The original content of the note was published on Hackernoon.com. To read the full note visit here
How To Combine A Product-Led Growth Approach With Your SEO Strategy
In today's digital landscape, where the competition is fierce and user acquisition costs continue to rise, businesses need to find innovative ways to grow and stay ahead. I've found two powerful growth strategies that, when combined, have proven to be a game-changer for my software-as-a-service clients: product-led growth (PLG) and search engine optimization (SEO). Both have their merits individually, but when layered together, PLG and SEO can create an unstoppable force that drives compounding growth.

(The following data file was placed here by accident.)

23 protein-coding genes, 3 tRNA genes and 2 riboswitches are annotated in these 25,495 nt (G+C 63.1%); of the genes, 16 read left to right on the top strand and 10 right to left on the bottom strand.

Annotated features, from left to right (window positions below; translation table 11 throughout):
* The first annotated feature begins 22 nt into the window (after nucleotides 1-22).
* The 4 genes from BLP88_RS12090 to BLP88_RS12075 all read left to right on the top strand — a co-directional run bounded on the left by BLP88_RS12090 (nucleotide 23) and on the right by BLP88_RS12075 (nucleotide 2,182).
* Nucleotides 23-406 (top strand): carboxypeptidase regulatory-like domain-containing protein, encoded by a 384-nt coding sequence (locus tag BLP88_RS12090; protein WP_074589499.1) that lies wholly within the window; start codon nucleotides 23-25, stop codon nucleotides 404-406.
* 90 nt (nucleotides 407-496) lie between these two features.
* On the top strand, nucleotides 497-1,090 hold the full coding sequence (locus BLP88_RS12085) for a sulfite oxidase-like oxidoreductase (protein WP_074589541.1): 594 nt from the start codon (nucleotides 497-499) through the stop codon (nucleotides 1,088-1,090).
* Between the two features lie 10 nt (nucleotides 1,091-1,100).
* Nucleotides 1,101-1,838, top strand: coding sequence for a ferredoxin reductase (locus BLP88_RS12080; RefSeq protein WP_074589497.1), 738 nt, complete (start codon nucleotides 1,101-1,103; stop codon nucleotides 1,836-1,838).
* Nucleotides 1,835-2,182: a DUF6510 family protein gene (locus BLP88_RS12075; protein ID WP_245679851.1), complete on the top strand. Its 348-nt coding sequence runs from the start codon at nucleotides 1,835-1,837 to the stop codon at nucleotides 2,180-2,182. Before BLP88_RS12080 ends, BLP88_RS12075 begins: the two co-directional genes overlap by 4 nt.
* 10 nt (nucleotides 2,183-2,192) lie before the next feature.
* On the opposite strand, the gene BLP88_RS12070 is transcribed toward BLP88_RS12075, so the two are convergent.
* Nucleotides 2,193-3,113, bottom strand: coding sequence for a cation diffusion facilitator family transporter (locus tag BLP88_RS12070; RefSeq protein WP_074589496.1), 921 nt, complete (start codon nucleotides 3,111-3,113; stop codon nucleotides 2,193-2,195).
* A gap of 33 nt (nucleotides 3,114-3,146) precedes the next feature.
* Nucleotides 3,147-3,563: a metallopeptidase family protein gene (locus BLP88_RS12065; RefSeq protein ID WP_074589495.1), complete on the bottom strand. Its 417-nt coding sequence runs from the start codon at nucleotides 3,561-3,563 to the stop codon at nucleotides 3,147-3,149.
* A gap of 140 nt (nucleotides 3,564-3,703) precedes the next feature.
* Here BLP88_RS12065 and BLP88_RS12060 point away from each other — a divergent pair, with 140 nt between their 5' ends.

The Basics Of SEO And PLG
SEO is the practice of optimizing your website and online presence to rank higher in search engine results. It involves a variety of techniques and strategies, such as keyword research, on-page optimization, authoritative content creation and link building. The ultimate goal of SEO is to increase visibility and organic traffic and, in turn, improve user growth at a lower customer acquisition cost.
PLG is a business strategy that enables organizations to build products customers love and use as their primary growth lever. It emphasizes a customer-centric approach where users can experience the product before making a purchase.
The Intersection Of SEO And PLG
SEO and PLG are not mutually exclusive strategies; they work hand in hand to amplify results. SEO helps increase the visibility and discoverability of the product, while a well-designed product experience fosters positive user interactions. Let's take a closer look.